His research delves into creation of a new personal language in cinema, and the commitment already revealed in his films (Amore Carne, Sangue, La Visite, Vangelo) can also be found in his more recent productions, Dopo la Battaglia, Orchidee and Vangelo, which are strongly influenced by this musical and cinematographic exploration.
Vangelo is a choral work, which began as a contemporary opera: it first took shape in Zagreb, performed by the orchestra, choir, dancers and actors at the Croatian National Theatre together with the acting company that has been working with Pippo Delbono for many years.
Vangelo takes its cue from the atmospheres of Enzo Avitabile’s music. It is rich in poetic overtones but also markedly reveals the memories of its Croatian performers who lived through the traumatic events of a cruel war that has reshaped the history, places and boundaries of their native land. Boundaries that even during the creation of Vangelo were shaken by the arrival of ten thousand men, women and children desperately seeking a Promised Land.
More than a theatre group, Pippo Delbono’s company is a wandering community that has been creating a new language for the stage and for life, or rather, for that inextricable knot between art and life that only a few have the courage to tackle. This group of artists, which includes Delbono himself, is made up of people who first and foremost share a similar nature, in continuous precariousness where loneliness and isolation are prominent, and who have gravitated towards the theatre for its great scope for sharing.
Pippo Delbono’s theatre life, which is both aware and unpredictable, draws vital energy from the experiences he has tasted with Odin Teatret and Pina Bausch, and from studying oriental disciplines. Yet his true edge comes from avoiding rules and methods in order to instil a new level of honesty − that of feeling. A way of feeling governed by introducing distance, so that his theatre pieces emerge from stumblings, from feverish interpretations, from dreams. And they feed on mutual listening, improvisation, exploration of personal experience. This is the weft into which Delbono inserts – either dagger-like or as if they were delicate flowers – texts that are often well-known, thus generating new origins.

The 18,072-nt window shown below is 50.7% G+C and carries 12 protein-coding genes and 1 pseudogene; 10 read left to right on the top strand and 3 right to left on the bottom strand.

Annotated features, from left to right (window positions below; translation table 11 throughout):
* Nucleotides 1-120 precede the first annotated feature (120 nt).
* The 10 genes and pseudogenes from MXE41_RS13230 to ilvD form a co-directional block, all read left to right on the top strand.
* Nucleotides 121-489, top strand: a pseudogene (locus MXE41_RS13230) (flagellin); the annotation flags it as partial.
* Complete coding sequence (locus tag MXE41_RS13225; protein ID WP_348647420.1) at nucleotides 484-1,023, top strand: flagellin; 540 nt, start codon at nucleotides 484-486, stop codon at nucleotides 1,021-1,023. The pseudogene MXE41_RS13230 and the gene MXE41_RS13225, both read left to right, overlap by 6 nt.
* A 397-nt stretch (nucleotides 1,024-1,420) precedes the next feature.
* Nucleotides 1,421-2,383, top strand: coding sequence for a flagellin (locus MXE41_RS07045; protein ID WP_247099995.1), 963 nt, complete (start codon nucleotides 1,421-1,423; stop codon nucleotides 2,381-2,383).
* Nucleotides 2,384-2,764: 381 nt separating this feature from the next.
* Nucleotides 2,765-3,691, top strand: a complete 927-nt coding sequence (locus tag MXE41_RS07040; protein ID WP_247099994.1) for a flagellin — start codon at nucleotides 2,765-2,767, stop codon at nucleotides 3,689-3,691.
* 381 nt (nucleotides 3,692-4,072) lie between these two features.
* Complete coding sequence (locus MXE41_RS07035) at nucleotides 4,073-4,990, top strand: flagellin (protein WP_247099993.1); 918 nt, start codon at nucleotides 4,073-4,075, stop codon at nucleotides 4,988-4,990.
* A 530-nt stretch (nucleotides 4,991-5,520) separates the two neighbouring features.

Words reveal themselves like chasms through dance, they echo in silence, in a mute gesture. Instead, the dance measures space and sparks the rhythm that permeates it. Emptiness then concludes the text’s boldness, its courage.
This is how physical dramaturgies take shape, where ‘bodies without lies’ write and where the codes of dance and theatre intertwine without losing fluidity. A fundamental role is played by music, whose absorbing grip transports onlookers away from their reality, to a disarmed state. Similar theatre precedents do not exist, and copying is not feasible. Delbono’s act of creativity is unique, effected through ‘reverse’ movement: he takes life, its fullness and its redundancy; he undresses life, throws it into disarray and plumbs it until he finds the crux of beauty hidden within its darkest parts. And then he looks at this, fearlessly.
And it is always an act of resisting death.
technical manager Fabio Sajiz, lighting/video Orlando Bolognesi, sound Matteo Ciardi/Pietro Tirella, chief stage technician Gianluca Bolla, stage technician Fabrizio Orlandi/Enrico Zucchelli, wardrobe Elena Giampaoli, management Silvia Cassanelli, Alessandra Vinanti, tour manager Raffaella Ciuffreda, set and costume workshops Hrvatsko Narodno Kazalište- Zagabria (Croatia)
photos Luca Del Pia
special thanks Fabrice Aragno, Antoine Bataille, Francesca Catricalà, Teatro Nuovo di Mirandola
production Emilia Romagna Teatro Fondazione and Croatian National Theatre – Zagabria
co-production Théâtre Vidy Lausanne, Maison de la Culture d’Amiens – Centre de Création et de Production, Théâtre de Liège
COMPAGNIA PIPPO DELBONO